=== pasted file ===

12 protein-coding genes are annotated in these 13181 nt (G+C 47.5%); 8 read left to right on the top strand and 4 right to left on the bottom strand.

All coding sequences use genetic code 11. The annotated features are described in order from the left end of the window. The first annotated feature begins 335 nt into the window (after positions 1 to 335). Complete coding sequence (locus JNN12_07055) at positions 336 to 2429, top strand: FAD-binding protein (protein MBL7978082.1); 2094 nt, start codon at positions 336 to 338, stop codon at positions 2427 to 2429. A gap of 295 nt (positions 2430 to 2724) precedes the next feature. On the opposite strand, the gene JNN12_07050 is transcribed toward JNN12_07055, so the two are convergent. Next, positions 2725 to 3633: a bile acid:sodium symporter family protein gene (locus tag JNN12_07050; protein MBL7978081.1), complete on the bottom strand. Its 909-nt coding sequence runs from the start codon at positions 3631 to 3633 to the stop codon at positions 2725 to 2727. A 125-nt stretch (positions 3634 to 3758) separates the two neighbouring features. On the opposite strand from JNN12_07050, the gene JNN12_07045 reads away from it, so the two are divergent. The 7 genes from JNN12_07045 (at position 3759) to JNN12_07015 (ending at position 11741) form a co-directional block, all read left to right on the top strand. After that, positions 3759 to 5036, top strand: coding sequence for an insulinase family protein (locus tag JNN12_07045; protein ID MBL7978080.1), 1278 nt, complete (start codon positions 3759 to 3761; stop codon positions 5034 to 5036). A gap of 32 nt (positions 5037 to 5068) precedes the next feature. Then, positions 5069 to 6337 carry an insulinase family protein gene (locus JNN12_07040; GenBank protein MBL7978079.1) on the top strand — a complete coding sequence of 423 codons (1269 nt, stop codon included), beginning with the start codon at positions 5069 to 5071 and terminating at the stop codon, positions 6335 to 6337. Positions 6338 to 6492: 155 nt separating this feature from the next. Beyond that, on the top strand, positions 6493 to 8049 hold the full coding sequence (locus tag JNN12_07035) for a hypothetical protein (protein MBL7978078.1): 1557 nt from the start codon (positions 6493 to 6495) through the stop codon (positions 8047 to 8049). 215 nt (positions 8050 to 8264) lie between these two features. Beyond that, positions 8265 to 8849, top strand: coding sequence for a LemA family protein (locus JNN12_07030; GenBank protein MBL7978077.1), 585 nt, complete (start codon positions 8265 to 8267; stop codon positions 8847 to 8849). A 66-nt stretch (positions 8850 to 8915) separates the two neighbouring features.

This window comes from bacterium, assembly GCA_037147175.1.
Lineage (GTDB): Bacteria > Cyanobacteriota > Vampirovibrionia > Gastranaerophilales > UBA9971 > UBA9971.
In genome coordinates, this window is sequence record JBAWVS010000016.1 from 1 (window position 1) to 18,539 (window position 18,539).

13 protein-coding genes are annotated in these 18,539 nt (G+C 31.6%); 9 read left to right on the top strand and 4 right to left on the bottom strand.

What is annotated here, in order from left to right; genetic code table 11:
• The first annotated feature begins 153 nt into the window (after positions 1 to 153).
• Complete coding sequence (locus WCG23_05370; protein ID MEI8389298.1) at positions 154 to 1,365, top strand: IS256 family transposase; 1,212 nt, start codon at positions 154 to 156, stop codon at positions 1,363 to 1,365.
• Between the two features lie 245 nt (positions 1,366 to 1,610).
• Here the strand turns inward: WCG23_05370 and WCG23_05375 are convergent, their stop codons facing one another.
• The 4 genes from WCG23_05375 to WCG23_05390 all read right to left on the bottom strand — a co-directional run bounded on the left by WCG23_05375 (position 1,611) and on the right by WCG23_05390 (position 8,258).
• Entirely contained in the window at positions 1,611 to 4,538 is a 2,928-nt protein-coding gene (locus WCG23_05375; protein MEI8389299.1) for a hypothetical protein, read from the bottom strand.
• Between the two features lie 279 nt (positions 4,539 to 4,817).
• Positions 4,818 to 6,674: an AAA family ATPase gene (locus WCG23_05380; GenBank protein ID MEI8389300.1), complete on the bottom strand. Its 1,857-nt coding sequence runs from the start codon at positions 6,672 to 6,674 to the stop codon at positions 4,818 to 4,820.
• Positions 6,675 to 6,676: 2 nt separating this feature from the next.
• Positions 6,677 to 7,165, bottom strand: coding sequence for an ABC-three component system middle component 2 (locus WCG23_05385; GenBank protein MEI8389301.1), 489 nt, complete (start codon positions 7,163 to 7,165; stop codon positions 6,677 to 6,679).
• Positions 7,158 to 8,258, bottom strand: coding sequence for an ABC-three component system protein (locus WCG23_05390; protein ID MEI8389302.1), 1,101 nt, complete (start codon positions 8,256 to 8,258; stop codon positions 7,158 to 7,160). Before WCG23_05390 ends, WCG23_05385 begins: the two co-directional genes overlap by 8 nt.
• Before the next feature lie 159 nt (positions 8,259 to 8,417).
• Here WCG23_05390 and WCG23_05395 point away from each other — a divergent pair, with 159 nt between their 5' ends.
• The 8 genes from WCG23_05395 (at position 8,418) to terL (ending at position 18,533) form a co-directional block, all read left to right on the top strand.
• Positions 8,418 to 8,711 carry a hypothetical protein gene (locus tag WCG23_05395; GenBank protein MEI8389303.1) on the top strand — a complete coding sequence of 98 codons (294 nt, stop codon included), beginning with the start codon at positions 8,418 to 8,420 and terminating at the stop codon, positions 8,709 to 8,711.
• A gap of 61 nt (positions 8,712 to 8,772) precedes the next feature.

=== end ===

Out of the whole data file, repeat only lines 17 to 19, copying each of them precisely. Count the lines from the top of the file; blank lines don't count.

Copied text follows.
• Positions 6,677 to 7,165, bottom strand: coding sequence for an ABC-three component system middle component 2 (locus WCG23_05385; GenBank protein MEI8389301.1), 489 nt, complete (start codon positions 7,163 to 7,165; stop codon positions 6,677 to 6,679).
• Positions 7,158 to 8,258, bottom strand: coding sequence for an ABC-three component system protein (locus WCG23_05390; protein ID MEI8389302.1), 1,101 nt, complete (start codon positions 8,256 to 8,258; stop codon positions 7,158 to 7,160). Before WCG23_05390 ends, WCG23_05385 begins: the two co-directional genes overlap by 8 nt.
• Before the next feature lie 159 nt (positions 8,259 to 8,417).